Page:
Flica Project


RESEARCH AND DEVELOPMENT In the late summer of 1928 the aviation pioneer Sir Richard Fairey commissioned the yacht designer Charles Nicholson to construct a 12 Metre class racing yacht. At the same time Sir Richard Fairey instructed the designers and engineers at his Hayes aircraft factory to embark upon an unprecedented program of research, design and development work.

The research into the design of the new yacht started with hydrodynamic tank testing of hull models of his current Fife 12 Metre Modesty and a detailed mechanical examination of her construction. The hydrodynamic research was complemented by the construction of the world’s first experimental low speed wind tunnel for racing yacht design at the Hayes aircraft factory.

Although the primary use of the wind tunnel was for sails research, Fairey engineers developed a method of experiment for measuring the component known as skin friction in naval architecture which was used in both the hull and sails research work.

Fairey Aviation wind tunnel and recording station at Hayes

The C&N and Fairey Aviation drawing offices worked on the design of Flica from 1928-1934

The remarkable partnership between Charles Nicholson, the artisan designer with his vast experience of yacht design and construction and Sir Richard Fairey, with his great competitive spirit and access to vast industrial resources and all the technical sophistication of the aviation industry, led to the construction of the new yacht that was launched at Camper & Nicholson’s Gosport yard on Thursday 9th May 1929 and her name was Flica.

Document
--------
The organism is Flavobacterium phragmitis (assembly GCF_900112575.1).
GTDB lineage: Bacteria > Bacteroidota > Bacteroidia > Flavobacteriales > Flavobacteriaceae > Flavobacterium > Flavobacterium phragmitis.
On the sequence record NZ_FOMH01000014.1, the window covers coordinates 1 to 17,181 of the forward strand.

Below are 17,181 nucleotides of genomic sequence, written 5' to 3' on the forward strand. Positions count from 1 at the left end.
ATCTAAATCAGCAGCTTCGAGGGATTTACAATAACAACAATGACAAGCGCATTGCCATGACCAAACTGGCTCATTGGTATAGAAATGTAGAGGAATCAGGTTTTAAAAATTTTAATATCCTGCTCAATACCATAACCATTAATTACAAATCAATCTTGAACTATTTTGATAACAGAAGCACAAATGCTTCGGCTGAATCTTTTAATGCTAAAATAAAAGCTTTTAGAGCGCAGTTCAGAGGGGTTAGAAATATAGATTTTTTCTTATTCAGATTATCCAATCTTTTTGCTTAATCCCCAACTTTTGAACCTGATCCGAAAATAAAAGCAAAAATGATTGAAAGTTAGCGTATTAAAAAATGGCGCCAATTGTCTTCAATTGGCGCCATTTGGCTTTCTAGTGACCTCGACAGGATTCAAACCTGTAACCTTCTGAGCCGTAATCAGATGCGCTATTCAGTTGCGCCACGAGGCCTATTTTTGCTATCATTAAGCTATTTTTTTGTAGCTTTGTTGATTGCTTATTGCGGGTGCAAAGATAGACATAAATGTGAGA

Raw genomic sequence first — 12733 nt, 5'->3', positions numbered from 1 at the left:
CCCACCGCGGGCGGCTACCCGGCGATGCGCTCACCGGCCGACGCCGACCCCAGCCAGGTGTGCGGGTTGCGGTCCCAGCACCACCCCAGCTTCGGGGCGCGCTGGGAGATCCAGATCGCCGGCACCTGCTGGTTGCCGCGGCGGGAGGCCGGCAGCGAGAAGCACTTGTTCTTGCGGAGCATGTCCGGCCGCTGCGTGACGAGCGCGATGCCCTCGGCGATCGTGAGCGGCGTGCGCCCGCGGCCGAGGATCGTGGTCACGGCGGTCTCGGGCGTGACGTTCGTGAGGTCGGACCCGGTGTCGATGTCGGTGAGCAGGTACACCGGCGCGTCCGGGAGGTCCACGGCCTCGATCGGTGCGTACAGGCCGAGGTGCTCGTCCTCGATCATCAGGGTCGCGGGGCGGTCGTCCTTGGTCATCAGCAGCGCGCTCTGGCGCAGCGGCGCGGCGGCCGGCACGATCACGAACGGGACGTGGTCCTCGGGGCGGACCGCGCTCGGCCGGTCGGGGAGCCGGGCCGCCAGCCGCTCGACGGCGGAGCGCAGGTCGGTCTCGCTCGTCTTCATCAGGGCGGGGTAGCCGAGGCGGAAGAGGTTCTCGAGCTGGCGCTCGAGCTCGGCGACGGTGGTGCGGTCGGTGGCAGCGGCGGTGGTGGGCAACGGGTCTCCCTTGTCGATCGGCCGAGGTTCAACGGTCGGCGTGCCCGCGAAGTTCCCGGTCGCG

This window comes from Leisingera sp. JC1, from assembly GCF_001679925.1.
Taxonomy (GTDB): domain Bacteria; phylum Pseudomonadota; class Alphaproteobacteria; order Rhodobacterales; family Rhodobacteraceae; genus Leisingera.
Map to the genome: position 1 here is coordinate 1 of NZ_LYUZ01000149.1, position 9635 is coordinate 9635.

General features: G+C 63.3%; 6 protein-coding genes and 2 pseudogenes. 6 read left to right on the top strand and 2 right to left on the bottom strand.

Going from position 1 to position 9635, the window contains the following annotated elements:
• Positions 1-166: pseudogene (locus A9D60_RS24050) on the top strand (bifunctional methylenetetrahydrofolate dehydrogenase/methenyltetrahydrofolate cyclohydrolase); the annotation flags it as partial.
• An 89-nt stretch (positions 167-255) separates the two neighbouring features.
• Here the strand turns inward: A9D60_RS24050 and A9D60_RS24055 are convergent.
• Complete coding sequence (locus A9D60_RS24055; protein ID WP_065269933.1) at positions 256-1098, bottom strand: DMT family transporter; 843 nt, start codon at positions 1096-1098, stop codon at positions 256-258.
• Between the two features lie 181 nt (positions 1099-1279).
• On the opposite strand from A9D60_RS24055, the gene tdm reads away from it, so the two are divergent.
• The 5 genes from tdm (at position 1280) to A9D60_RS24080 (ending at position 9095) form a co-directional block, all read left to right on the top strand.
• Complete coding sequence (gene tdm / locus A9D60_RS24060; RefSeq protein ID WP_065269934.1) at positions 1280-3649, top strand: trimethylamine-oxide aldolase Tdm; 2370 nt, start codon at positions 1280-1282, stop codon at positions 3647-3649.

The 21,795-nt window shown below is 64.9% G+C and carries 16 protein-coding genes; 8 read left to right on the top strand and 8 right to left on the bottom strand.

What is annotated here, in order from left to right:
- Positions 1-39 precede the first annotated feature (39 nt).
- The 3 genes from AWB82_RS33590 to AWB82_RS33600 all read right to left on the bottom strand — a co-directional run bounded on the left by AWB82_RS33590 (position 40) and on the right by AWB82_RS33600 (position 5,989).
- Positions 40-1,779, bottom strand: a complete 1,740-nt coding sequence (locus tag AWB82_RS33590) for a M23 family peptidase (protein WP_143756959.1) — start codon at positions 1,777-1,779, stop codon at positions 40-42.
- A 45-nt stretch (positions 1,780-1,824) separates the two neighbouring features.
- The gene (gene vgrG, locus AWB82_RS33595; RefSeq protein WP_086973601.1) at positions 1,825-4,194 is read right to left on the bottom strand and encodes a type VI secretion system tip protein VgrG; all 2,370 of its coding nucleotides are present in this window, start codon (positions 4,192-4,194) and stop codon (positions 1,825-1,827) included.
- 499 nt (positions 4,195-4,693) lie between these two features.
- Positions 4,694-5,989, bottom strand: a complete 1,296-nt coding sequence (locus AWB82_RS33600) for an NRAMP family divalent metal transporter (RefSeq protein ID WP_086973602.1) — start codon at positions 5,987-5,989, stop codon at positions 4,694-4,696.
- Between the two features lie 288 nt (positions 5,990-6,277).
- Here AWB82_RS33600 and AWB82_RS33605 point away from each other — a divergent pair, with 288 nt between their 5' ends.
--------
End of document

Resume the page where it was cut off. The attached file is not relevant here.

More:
Richard Fairey at the helm of Flica racing at Cowes in 1932

Sir Richard Fairey gradually improved Flica’s performance and from 1932 onwards she was the boat to beat in the 12 Metre Class. Major B. Heckstall-Smith reported in Yachting World that: not only was Flica the best of the 12s but Fairey was also our best helmsman. In 1932 Fairey won 35 flags in 39 races and in 1933 49 flags in 55 races.

With Sir Richard Fairey at the helm Flica’s success was unparalleled and his personal collection of press cuttings stands as a fine testimony to her greatness.


A model of Flica under test in the wind tunnel at Hayes during 1933

During 1933 Fairey ran a substantial research, development and wind tunnel programme at Fairey’s Hayes factory with the specific intention to issue a 12 Metre America’s Cup challenge for 1934.

Richard Fairey sailing for the press at Cowes on 18th September 1933

In his correspondence with Fairey, Sir William Burton, President of the International Yacht Racing Union, debated the chances of the New York Yacht Club accepting a 12 Metre challenge rather than a J-Class. In any event, Sir William Burton encouraged Fairey to believe that it would not be necessary to build a new yacht as Flica was so far ahead of the fleet in the 12 Metre Class.

In May 1933 Mr. W.H. Appleton of New York, writing to Yachting World, conceded that Americans were way behind with 12 Metre design and that it would take some time for them to get on the same competitive footing with the British and Scandinavians.